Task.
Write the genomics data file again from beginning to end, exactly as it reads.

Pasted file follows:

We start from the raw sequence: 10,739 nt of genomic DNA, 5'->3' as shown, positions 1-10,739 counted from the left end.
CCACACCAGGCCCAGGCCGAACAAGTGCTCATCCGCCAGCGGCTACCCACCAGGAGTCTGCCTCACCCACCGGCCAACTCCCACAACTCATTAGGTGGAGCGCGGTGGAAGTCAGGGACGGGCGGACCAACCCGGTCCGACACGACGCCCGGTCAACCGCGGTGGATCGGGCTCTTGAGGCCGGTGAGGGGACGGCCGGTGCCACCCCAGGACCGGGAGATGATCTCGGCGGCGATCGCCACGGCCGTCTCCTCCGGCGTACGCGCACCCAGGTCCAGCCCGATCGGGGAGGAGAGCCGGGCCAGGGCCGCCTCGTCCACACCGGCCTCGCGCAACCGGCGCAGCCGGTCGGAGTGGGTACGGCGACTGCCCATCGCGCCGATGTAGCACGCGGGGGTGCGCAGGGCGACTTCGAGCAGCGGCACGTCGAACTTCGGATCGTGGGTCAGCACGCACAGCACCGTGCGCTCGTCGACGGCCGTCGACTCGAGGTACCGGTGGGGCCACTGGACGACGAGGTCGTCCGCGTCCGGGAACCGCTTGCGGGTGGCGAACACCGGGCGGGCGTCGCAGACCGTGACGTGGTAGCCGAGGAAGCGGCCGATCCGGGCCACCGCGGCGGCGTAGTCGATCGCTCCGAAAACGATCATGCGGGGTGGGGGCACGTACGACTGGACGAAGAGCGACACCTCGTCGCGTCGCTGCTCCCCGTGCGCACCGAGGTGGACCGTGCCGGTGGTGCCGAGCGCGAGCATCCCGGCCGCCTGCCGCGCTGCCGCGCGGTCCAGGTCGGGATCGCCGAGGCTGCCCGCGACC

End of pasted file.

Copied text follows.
We start from the raw sequence: 10,739 nt of genomic DNA, 5'->3' as shown, positions 1-10,739 counted from the left end.
CCACACCAGGCCCAGGCCGAACAAGTGCTCATCCGCCAGCGGCTACCCACCAGGAGTCTGCCTCACCCACCGGCCAACTCCCACAACTCATTAGGTGGAGCGCGGTGGAAGTCAGGGACGGGCGGACCAACCCGGTCCGACACGACGCCCGGTCAACCGCGGTGGATCGGGCTCTTGAGGCCGGTGAGGGGACGGCCGGTGCCACCCCAGGACCGGGAGATGATCTCGGCGGCGATCGCCACGGCCGTCTCCTCCGGCGTACGCGCACCCAGGTCCAGCCCGATCGGGGAGGAGAGCCGGGCCAGGGCCGCCTCGTCCACACCGGCCTCGCGCAACCGGCGCAGCCGGTCGGAGTGGGTACGGCGACTGCCCATCGCGCCGATGTAGCACGCGGGGGTGCGCAGGGCGACTTCGAGCAGCGGCACGTCGAACTTCGGATCGTGGGTCAGCACGCACAGCACCGTGCGCTCGTCGACGGCCGTCGACTCGAGGTACCGGTGGGGCCACTGGACGACGAGGTCGTCCGCGTCCGGGAACCGCTTGCGGGTGGCGAACACCGGGCGGGCGTCGCAGACCGTGACGTGGTAGCCGAGGAAGCGGCCGATCCGGGCCACCGCGGCGGCGTAGTCGATCGCTCCGAAAACGATCATGCGGGGTGGGGGCACGTACGACTGGACGAAGAGCGACACCTCGTCGCGTCGCTGCTCCCCGTGCGCACCGAGGTGGACCGTGCCGGTGGTGCCGAGCGCGAGCATCCCGGCCGCCTGCCGCGCTGCCGCGCGGTCCAGGTCGGGATCGCCGAGGCTGCCCGCGACC